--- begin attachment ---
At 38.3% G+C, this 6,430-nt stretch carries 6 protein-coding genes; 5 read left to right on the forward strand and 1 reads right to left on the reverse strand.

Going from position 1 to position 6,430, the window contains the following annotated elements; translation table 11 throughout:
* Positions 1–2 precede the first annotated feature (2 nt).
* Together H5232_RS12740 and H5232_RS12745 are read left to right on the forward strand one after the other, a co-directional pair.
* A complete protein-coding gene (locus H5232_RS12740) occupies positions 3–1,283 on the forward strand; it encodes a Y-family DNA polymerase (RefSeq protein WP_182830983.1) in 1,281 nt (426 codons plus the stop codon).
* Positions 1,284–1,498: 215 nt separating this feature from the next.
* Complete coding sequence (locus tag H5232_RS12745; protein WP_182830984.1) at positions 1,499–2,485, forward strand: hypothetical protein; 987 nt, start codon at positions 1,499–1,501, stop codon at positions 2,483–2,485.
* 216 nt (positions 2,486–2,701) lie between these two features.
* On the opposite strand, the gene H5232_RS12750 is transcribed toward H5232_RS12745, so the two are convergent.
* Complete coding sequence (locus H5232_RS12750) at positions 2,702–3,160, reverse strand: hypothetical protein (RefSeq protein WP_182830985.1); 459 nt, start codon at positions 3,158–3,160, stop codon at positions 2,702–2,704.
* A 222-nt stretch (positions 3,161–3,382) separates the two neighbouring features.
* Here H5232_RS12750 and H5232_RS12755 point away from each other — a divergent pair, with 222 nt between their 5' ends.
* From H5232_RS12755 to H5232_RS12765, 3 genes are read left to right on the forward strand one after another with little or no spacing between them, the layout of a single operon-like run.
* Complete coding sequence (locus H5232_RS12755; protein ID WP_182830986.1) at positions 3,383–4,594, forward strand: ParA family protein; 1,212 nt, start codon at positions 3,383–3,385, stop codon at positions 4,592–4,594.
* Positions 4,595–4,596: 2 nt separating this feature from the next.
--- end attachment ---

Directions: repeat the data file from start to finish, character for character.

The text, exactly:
At 38.3% G+C, this 6,430-nt stretch carries 6 protein-coding genes; 5 read left to right on the forward strand and 1 reads right to left on the reverse strand.

Going from position 1 to position 6,430, the window contains the following annotated elements; translation table 11 throughout:
* Positions 1–2 precede the first annotated feature (2 nt).
* Together H5232_RS12740 and H5232_RS12745 are read left to right on the forward strand one after the other, a co-directional pair.
* A complete protein-coding gene (locus H5232_RS12740) occupies positions 3–1,283 on the forward strand; it encodes a Y-family DNA polymerase (RefSeq protein WP_182830983.1) in 1,281 nt (426 codons plus the stop codon).
* Positions 1,284–1,498: 215 nt separating this feature from the next.
* Complete coding sequence (locus tag H5232_RS12745; protein WP_182830984.1) at positions 1,499–2,485, forward strand: hypothetical protein; 987 nt, start codon at positions 1,499–1,501, stop codon at positions 2,483–2,485.
* 216 nt (positions 2,486–2,701) lie between these two features.
* On the opposite strand, the gene H5232_RS12750 is transcribed toward H5232_RS12745, so the two are convergent.
* Complete coding sequence (locus H5232_RS12750) at positions 2,702–3,160, reverse strand: hypothetical protein (RefSeq protein WP_182830985.1); 459 nt, start codon at positions 3,158–3,160, stop codon at positions 2,702–2,704.
* A 222-nt stretch (positions 3,161–3,382) separates the two neighbouring features.
* Here H5232_RS12750 and H5232_RS12755 point away from each other — a divergent pair, with 222 nt between their 5' ends.
* From H5232_RS12755 to H5232_RS12765, 3 genes are read left to right on the forward strand one after another with little or no spacing between them, the layout of a single operon-like run.
* Complete coding sequence (locus H5232_RS12755; protein ID WP_182830986.1) at positions 3,383–4,594, forward strand: ParA family protein; 1,212 nt, start codon at positions 3,383–3,385, stop codon at positions 4,592–4,594.
* Positions 4,595–4,596: 2 nt separating this feature from the next.